Friday, October 16, 2020

Fall foliage in the East Village

These trees on East 5th Street between First and Second Avenues remind me of Nature's paint brushes, decorating the neighborhood with happy vibrant color.

Fall foliage in the East Village

Let's hope for a beautiful fall season.

Thursday, October 1, 2020

2020 summer bird highlights

I somehow let the entire summer slip by without posting any bird (non-hawk) photos! Despite the last several months being stressfull and chaotic due to the pandemic, I did manage to do a lot of birding. It's the one activity that's been safe and relatively easy for me to do during this time of limited travel. Although I haven't been able to venture outside the city, I've been successful finding birds close to home. Below are some highlights from the last several weeks.

Northern Parula:

Northern Parula

Prairie Warbler:

Prairie warbler

Prairie warbler

Black-Throated Green Warbler:

Black-throated green warbler

Magnolia Warbler fanning its tail:

Magnolia warbler

Black-Throated Blue Warbler:

Black-throated blue warbler

Blackpoll Warbler:

Blackpoll warbler

American Redstart:

American redstart

Nashville Warbler:

Nashville warbler

Chestnut-Sided Warbler:

Chestnut-sided warbler

Chestnut-sided warbler

Red-Eyed Vireo:

Red-eyed vireo

Warbling Vireo:

Warbling vireo

Summer Tanager:

Summer tanager

Eating a bee:

Summer tanager eating a bee

Scarlet Tanager:

Scarlet tanager

Ovenbird:

Ovenbird

Veery:

Veery

Brown Thrasher:

Brown Thrasher

Baltimore Oriole:

Baltimore Oriole

Gray Catbird:

Catbird

Great Crested Flycatcher:

Great crested flycatcher

White-Throated Sparrow:

White-throated sparrow

House Wren:

House wren

Dark-Eyed Junco:

Junco

Warbler migration seems to be winding down in this area, but there are still a lot of birds on the move, making their way south for the winter. It's a slow time of year for the local hawks, but Christo and Amelia are around and seem to be doing okay. I'll post updates on them once the activity kicks up again, which I hope will be soon.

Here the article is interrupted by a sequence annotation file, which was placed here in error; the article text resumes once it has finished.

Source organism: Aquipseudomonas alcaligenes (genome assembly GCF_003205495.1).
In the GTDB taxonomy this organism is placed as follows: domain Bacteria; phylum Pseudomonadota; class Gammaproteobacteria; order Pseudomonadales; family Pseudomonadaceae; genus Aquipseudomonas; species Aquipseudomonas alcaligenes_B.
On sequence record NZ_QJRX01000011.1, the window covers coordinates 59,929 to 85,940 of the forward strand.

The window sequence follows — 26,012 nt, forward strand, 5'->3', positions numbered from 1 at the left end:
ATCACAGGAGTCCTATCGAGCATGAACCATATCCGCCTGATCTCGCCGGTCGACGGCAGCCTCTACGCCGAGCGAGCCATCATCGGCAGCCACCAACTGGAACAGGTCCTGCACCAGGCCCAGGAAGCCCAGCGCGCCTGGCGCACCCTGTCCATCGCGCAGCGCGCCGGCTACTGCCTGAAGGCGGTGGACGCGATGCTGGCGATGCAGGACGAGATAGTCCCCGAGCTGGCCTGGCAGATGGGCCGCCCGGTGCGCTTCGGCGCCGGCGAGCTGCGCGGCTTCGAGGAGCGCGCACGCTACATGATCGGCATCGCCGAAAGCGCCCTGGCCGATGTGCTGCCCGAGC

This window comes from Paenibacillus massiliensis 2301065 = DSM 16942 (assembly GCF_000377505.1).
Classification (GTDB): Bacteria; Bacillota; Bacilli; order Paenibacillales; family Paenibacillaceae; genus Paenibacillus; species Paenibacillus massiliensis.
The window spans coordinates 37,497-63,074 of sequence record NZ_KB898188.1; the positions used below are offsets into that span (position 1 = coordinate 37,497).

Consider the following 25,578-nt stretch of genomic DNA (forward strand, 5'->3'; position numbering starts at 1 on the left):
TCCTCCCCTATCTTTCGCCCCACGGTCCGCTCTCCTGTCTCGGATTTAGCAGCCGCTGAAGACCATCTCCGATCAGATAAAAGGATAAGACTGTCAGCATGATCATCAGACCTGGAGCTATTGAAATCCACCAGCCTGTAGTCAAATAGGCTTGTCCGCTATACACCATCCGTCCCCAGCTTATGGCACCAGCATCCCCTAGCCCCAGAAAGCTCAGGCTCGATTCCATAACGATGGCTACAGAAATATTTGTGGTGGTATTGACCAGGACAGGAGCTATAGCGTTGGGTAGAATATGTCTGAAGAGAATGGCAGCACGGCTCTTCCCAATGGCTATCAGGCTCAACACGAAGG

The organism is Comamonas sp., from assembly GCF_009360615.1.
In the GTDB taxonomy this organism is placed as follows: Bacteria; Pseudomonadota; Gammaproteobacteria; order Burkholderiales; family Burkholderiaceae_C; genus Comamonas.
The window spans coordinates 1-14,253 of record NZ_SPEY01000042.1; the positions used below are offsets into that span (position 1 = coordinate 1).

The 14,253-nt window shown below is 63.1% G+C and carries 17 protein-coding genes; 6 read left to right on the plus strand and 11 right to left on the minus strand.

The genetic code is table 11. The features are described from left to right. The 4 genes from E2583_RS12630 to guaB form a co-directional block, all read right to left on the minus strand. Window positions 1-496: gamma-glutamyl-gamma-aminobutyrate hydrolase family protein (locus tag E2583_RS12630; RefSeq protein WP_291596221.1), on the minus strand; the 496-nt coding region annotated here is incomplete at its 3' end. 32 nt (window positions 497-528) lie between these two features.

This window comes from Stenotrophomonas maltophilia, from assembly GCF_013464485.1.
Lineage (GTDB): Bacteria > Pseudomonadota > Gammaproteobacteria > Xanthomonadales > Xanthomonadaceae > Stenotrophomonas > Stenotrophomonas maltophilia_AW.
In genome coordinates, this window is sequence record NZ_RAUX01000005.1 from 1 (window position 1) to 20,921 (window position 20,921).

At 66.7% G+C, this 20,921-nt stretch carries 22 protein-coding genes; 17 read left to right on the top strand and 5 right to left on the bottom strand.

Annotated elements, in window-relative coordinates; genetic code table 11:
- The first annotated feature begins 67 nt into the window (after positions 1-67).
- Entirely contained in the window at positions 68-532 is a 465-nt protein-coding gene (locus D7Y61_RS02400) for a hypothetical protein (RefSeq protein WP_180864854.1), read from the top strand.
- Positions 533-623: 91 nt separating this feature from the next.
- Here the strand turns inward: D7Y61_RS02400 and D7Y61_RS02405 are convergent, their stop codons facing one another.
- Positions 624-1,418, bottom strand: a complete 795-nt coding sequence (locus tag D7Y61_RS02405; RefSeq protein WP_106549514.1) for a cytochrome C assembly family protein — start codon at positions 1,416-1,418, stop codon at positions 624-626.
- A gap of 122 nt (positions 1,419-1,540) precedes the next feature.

Friday, September 18, 2020

Rat Academy goes virtual

NYC Council Speaker, Corey Johnson, and the NYC Department of Health and Mental Hygiene are hosting a free virtual Rat Academy on Wednesday, September 23 from 5-7 PM

Rat Academy flyer

You can register for the event here.

If you can't make the session on September 23, there will be another on Wednesday, September 30 from 4-6pm.

I've attended Rat Academy in the past and highly recommend it to everyone - the focus is on safe and effective methods for rat prevention in your building and neighborhood, and is open to all. Learn more about the program here.

Monday, September 14, 2020

Migrating birds and the 9/11 Tribute in Light

Fall bird migration is well underway and it happens to coincide with the 9/11 Tribute in Light here in Manhattan. The birds are flying south at night, and they can be confused and disoriented by the bright lights. Volunteers from NYC Audubon were on hand Friday night to monitor the birds and to advise the tribute organizers to periodically shut off the lights when too many birds gathered in the beams. I decided to go downtown to check it out and to see how many birds I could spot.

Around 9pm, the lights were clearly visible and the birds were, too - they could be seen with the naked eye and resembled bright bubbles swirling up and down within the bright columns.

Birds trapped in the 9/11 memorial lights

Birds trapped in the 9/11 memorial lights

Birds could be seen throughout the cylinders of light and many people down below had no idea what they were looking at. I heard several people say they thought the specks were trash or paper, and many were surprised to discover they were observing live birds flying at night.

Birds trapped in the 9/11 memorial lights

I took a few videos to show the movement of the birds, which looked like fireflies in a lava lamp.

I attempted to take photos to try and identify the individual bird species. I was able to confirm a common nighthawk and several types of warblers, but the bright lights, dark sky and fast movement of the birds made photography a challenge. There is an eBird hotspot page for this location that lists 80 species seen to date flying through the lights.

The Sierra Club has published a good article with more information about the Tribute in Light and what is being done to monitor bird migration during this annual emotional event.

Friday, September 4, 2020

Last glimpse of the Governors Island red-tailed hawk fledglings

It's a somewhat quiet time of year for hawk-watching as most fledglings have dispersed from their nesting areas and the adults take a well-deserved break from raising their young. The hawks that nest here in the city do not migrate, so they remain in their territories, but there's not usually too much action this time of year. 

As I said in an earlier post, I missed the entire nesting season for the red-tailed hawks of Governors Island, but was able to see the two fledglings after the island reopened to the public in late July. I was only able to spot one fledgling on that initial visit, but when I returned to the island on August 5, I lucked out and saw both fledglings together.